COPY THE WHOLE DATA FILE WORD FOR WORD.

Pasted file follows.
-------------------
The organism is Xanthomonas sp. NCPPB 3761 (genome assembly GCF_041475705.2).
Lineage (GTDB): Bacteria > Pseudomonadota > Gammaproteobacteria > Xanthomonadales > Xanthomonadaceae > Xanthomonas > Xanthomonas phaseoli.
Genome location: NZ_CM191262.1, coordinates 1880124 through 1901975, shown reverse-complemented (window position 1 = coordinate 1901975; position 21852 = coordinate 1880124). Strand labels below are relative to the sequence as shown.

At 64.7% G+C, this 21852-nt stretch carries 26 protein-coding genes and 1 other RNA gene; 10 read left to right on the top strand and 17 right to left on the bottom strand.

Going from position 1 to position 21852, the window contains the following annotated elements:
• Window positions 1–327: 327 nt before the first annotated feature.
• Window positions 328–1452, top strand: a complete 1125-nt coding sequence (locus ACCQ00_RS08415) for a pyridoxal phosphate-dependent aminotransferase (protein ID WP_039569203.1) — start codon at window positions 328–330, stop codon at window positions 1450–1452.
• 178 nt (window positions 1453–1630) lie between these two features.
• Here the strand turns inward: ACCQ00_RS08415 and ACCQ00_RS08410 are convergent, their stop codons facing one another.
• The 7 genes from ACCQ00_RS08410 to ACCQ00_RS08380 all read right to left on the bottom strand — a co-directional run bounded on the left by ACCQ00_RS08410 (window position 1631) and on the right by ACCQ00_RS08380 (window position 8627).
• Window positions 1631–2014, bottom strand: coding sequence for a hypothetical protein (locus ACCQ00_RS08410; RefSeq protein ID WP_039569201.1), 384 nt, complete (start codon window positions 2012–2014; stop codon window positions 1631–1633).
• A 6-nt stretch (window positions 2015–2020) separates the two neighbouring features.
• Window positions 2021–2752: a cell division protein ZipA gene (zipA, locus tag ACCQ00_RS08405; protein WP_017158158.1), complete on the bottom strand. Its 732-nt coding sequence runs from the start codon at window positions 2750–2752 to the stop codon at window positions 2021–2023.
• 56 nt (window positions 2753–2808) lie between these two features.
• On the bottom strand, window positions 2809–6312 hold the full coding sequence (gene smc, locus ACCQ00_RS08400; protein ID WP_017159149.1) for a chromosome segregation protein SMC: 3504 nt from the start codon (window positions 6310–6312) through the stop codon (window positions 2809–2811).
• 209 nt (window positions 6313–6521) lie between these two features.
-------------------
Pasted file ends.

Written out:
The organism is Xanthomonas sp. NCPPB 3761 (genome assembly GCF_041475705.2).
Lineage (GTDB): Bacteria > Pseudomonadota > Gammaproteobacteria > Xanthomonadales > Xanthomonadaceae > Xanthomonas > Xanthomonas phaseoli.
Genome location: NZ_CM191262.1, coordinates 1880124 through 1901975, shown reverse-complemented (window position 1 = coordinate 1901975; position 21852 = coordinate 1880124). Strand labels below are relative to the sequence as shown.

At 64.7% G+C, this 21852-nt stretch carries 26 protein-coding genes and 1 other RNA gene; 10 read left to right on the top strand and 17 right to left on the bottom strand.

Going from position 1 to position 21852, the window contains the following annotated elements:
• Window positions 1–327: 327 nt before the first annotated feature.
• Window positions 328–1452, top strand: a complete 1125-nt coding sequence (locus ACCQ00_RS08415) for a pyridoxal phosphate-dependent aminotransferase (protein ID WP_039569203.1) — start codon at window positions 328–330, stop codon at window positions 1450–1452.
• 178 nt (window positions 1453–1630) lie between these two features.
• Here the strand turns inward: ACCQ00_RS08415 and ACCQ00_RS08410 are convergent, their stop codons facing one another.
• The 7 genes from ACCQ00_RS08410 to ACCQ00_RS08380 all read right to left on the bottom strand — a co-directional run bounded on the left by ACCQ00_RS08410 (window position 1631) and on the right by ACCQ00_RS08380 (window position 8627).
• Window positions 1631–2014, bottom strand: coding sequence for a hypothetical protein (locus ACCQ00_RS08410; RefSeq protein ID WP_039569201.1), 384 nt, complete (start codon window positions 2012–2014; stop codon window positions 1631–1633).
• A 6-nt stretch (window positions 2015–2020) separates the two neighbouring features.
• Window positions 2021–2752: a cell division protein ZipA gene (zipA, locus tag ACCQ00_RS08405; protein WP_017158158.1), complete on the bottom strand. Its 732-nt coding sequence runs from the start codon at window positions 2750–2752 to the stop codon at window positions 2021–2023.
• 56 nt (window positions 2753–2808) lie between these two features.
• On the bottom strand, window positions 2809–6312 hold the full coding sequence (gene smc, locus ACCQ00_RS08400; protein ID WP_017159149.1) for a chromosome segregation protein SMC: 3504 nt from the start codon (window positions 6310–6312) through the stop codon (window positions 2809–2811).
• 209 nt (window positions 6313–6521) lie between these two features.